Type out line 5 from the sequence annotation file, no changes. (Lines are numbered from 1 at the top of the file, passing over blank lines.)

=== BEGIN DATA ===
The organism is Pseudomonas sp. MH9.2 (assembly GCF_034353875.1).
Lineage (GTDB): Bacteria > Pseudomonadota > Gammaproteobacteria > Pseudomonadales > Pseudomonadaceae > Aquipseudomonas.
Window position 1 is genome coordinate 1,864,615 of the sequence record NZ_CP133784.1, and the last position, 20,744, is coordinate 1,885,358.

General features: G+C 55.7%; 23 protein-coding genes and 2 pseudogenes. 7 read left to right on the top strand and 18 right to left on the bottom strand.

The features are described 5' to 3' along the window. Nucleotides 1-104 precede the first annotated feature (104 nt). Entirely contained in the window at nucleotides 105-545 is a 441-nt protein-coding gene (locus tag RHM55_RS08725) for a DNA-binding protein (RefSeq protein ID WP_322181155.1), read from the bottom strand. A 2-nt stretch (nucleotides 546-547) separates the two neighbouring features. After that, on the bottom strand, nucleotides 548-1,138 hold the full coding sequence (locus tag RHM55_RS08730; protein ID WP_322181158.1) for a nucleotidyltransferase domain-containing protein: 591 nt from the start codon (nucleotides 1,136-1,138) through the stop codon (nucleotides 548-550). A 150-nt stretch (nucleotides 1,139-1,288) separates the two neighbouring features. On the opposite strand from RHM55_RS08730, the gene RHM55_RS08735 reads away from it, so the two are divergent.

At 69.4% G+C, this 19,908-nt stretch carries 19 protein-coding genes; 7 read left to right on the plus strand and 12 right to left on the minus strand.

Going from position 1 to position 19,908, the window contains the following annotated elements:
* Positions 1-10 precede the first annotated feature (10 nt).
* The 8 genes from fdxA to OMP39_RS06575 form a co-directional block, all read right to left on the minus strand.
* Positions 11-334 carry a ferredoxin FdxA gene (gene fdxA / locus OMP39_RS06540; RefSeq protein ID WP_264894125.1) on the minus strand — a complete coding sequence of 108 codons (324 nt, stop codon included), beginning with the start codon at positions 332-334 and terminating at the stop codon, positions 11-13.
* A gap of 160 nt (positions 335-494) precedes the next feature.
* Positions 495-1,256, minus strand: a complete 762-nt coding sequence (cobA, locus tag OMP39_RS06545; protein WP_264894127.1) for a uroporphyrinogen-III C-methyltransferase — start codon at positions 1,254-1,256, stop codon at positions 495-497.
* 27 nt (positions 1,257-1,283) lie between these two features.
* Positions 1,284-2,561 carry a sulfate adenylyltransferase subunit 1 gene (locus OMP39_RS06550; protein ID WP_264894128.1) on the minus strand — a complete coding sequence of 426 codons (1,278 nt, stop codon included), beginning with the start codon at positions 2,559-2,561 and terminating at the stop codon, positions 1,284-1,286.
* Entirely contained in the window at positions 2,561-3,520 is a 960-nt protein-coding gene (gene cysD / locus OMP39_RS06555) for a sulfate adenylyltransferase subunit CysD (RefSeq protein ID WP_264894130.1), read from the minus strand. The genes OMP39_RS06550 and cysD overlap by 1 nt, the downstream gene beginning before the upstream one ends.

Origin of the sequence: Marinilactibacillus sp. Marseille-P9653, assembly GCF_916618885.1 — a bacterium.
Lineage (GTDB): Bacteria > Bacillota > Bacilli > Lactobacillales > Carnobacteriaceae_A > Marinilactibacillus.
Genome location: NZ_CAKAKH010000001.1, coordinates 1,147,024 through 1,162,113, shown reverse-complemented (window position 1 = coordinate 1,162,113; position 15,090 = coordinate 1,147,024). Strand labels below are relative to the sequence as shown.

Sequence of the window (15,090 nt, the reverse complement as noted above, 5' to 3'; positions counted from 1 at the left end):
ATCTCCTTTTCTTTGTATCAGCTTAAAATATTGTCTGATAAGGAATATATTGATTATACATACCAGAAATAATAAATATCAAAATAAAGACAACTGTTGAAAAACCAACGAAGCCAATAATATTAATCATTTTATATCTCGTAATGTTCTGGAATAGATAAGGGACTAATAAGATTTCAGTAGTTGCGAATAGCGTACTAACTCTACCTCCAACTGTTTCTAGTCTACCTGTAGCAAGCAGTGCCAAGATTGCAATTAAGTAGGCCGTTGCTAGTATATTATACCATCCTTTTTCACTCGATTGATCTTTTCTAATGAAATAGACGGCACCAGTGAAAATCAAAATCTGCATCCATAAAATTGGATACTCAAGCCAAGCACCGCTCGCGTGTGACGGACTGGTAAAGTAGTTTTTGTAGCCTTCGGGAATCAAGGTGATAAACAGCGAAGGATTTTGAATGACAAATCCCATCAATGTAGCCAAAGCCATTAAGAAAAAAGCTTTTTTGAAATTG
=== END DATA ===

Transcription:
The features are described 5' to 3' along the window. Nucleotides 1-104 precede the first annotated feature (104 nt). Entirely contained in the window at nucleotides 105-545 is a 441-nt protein-coding gene (locus tag RHM55_RS08725) for a DNA-binding protein (RefSeq protein ID WP_322181155.1), read from the bottom strand. A 2-nt stretch (nucleotides 546-547) separates the two neighbouring features. After that, on the bottom strand, nucleotides 548-1,138 hold the full coding sequence (locus tag RHM55_RS08730; protein ID WP_322181158.1) for a nucleotidyltransferase domain-containing protein: 591 nt from the start codon (nucleotides 1,136-1,138) through the stop codon (nucleotides 548-550). A 150-nt stretch (nucleotides 1,139-1,288) separates the two neighbouring features. On the opposite strand from RHM55_RS08730, the gene RHM55_RS08735 reads away from it, so the two are divergent.